ADO.NET is a new database access technology created by Microsoft; its .NET Framework can access any kind of data source. It's a collection of object-oriented classes that provides a rich set of data components to create high-performance, reliable, and scalable database applications for client-server applications as well as distributed environments over the Internet and intranets.
In the ADO.NET model—unlike ADO (in connected state) and previous data access technologies—applications are connected to the data sources only when they are reading or updating the data. After that, the connection closes. This is important because in client-server or distributed applications, having connection resources open all the time is one of the most resource-consuming parts. You don't have to connect to a data source all the time; the only time you need to connect to a data source is when you are reading and writing final changes to a data source.
The old approach of having connections open all the time is problematic when considering the number of clients that access the same data source simultaneously. In larger systems, Microsoft Transaction Server (MTS)/COM+ was often used to pool ADO connections to address some of this resource consumption; however, ADO.NET provides a more optimal paradigm for large systems without needing to utilize MTS/COM+ enterprise services—unless, of course, you need to take advantage of such advanced techniques as a three-phase commit.
ADO.NET uses Structured Query Language (SQL) queries and stored procedures to read, write, update, and delete data from a data source. You use SQL queries through the ADO.NET Command object, which returns data in the form of DataReader or DataSet objects. After that connection is closed with the data source, you use DataSet objects to work with the data and connect to the data source again when you need to update the data source.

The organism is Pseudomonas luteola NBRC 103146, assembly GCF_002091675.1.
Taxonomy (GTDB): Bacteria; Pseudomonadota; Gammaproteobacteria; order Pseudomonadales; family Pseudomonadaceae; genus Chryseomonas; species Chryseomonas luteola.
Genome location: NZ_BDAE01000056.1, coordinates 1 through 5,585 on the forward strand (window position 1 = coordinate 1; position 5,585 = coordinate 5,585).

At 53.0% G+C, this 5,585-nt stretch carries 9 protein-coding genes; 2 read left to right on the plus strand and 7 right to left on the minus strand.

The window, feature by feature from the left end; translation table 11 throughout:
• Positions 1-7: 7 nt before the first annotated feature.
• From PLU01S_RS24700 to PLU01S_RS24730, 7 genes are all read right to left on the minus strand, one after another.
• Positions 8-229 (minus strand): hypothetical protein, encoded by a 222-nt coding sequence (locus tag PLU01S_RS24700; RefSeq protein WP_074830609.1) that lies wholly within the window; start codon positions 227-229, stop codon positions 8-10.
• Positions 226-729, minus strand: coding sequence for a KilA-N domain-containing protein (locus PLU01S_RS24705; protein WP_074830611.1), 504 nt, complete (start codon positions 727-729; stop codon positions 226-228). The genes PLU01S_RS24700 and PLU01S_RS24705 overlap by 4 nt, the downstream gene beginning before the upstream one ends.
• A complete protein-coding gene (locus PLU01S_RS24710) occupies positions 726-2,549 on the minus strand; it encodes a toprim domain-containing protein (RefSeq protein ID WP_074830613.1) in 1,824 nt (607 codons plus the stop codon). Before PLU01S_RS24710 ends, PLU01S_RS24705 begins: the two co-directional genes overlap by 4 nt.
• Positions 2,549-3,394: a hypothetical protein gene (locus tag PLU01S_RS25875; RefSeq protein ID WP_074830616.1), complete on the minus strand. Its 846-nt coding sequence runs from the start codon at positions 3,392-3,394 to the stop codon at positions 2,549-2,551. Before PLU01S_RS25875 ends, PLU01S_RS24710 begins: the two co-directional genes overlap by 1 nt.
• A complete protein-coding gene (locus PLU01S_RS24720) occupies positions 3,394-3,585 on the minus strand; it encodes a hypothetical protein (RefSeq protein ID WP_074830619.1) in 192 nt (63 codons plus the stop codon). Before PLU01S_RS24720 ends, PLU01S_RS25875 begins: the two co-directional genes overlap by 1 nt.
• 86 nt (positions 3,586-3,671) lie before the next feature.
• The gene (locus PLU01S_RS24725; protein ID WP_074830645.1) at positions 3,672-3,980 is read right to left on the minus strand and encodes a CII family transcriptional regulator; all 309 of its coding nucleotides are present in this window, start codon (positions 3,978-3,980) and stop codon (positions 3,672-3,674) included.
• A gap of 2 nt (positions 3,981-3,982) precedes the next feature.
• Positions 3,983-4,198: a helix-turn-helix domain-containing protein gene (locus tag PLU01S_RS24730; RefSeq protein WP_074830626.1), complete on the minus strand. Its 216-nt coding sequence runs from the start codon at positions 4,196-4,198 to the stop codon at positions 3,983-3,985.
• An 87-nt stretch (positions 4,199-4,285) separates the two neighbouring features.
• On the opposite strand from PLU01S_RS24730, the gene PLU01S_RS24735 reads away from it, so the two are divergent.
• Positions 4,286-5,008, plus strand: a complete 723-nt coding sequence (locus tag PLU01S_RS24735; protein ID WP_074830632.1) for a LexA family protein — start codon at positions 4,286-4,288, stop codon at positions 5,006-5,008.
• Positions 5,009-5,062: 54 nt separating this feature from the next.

SQL queries are also called SQL statements. See Appendix B for some SQL query examples. See Chapter 11 for more details on stored procedures.
A DataSet is a collection of DataTable objects and the relationships among them. It works as a container that stores returned data from a database in cached form. You can fill a DataSet with the data retrieved from multiple tables of a database. Once you have a DataSet (which is disconnected data, stored on your local machine), you treat the DataSet as your data source and work with it. You call the Update method to make DataSet changes final to the actual database. You can even read and update a DataSet from different data sources.
You access a data source and fill a DataSet via data providers. The .NET Framework provides three different types of data providers that ship with the version 1.0 of Visual Studio .NET: Sql, OleDb, and Odbc. Microsoft and third parties have also developed data providers for the Oracle database. Some companies also have developed data providers for MySql and other databases. You use a DataAdapter object of a data provider and call its Fill method to fill a DataSet.
XML plays a major role in ADO.NET. The ADO.NET model utilizes XML to store the data in cache and transfer the data among applications. DataSets use XML schemas to store and transfer data among applications. You can even use this XML file from other applications without interacting with the actual DataSet. Because XML is an industry standard, data can be used among all kinds of applications and components; because of its text-based nature, data can be transferred via many protocols, such as Hypertext Transfer Protocol (HTTP). We discuss XML and ADO.NET integration and how you can take advantage of XML support in ADO.NET applications in Chapter 6.